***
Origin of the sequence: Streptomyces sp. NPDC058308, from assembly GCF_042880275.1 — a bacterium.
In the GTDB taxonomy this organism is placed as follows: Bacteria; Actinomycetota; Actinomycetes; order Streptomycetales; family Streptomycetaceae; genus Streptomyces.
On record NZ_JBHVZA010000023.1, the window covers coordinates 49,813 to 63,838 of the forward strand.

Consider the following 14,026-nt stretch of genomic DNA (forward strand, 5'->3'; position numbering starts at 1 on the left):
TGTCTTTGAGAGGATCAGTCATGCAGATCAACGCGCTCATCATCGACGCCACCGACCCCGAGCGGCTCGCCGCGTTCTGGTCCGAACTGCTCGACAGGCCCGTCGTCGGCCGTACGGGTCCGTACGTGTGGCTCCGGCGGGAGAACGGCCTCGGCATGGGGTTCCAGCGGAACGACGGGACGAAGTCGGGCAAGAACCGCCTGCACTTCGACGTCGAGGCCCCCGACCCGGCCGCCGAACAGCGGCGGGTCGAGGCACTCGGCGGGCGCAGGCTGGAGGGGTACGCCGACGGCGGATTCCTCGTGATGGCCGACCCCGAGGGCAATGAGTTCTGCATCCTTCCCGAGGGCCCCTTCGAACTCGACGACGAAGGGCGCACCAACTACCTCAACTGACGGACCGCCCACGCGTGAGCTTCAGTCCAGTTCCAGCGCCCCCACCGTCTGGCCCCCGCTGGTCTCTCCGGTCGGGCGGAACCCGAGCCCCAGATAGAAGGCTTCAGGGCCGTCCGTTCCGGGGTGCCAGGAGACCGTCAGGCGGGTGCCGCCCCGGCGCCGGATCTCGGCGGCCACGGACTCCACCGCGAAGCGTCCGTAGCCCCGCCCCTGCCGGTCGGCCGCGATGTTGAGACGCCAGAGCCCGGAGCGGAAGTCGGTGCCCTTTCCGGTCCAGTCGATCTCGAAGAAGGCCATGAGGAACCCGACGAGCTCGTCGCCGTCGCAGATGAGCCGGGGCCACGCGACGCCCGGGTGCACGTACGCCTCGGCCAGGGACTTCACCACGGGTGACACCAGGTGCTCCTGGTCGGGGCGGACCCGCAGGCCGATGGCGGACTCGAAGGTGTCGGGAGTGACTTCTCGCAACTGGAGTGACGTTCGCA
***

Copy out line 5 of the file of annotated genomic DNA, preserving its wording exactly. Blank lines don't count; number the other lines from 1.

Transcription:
TGTCTTTGAGAGGATCAGTCATGCAGATCAACGCGCTCATCATCGACGCCACCGACCCCGAGCGGCTCGCCGCGTTCTGGTCCGAACTGCTCGACAGGCCCGTCGTCGGCCGTACGGGTCCGTACGTGTGGCTCCGGCGGGAGAACGGCCTCGGCATGGGGTTCCAGCGGAACGACGGGACGAAGTCGGGCAAGAACCGCCTGCACTTCGACGTCGAGGCCCCCGACCCGGCCGCCGAACAGCGGCGGGTCGAGGCACTCGGCGGGCGCAGGCTGGAGGGGTACGCCGACGGCGGATTCCTCGTGATGGCCGACCCCGAGGGCAATGAGTTCTGCATCCTTCCCGAGGGCCCCTTCGAACTCGACGACGAAGGGCGCACCAACTACCTCAACTGACGGACCGCCCACGCGTGAGCTTCAGTCCAGTTCCAGCGCCCCCACCGTCTGGCCCCCGCTGGTCTCTCCGGTCGGGCGGAACCCGAGCCCCAGATAGAAGGCTTCAGGGCCGTCCGTTCCGGGGTGCCAGGAGACCGTCAGGCGGGTGCCGCCCCGGCGCCGGATCTCGGCGGCCACGGACTCCACCGCGAAGCGTCCGTAGCCCCGCCCCTGCCGGTCGGCCGCGATGTTGAGACGCCAGAGCCCGGAGCGGAAGTCGGTGCCCTTTCCGGTCCAGTCGATCTCGAAGAAGGCCATGAGGAACCCGACGAGCTCGTCGCCGTCGCAGATGAGCCGGGGCCACGCGACGCCCGGGTGCACGTACGCCTCGGCCAGGGACTTCACCACGGGTGACACCAGGTGCTCCTGGTCGGGGCGGACCCGCAGGCCGATGGCGGACTCGAAGGTGTCGGGAGTGACTTCTCGCAACTGGAGTGACGTTCGCA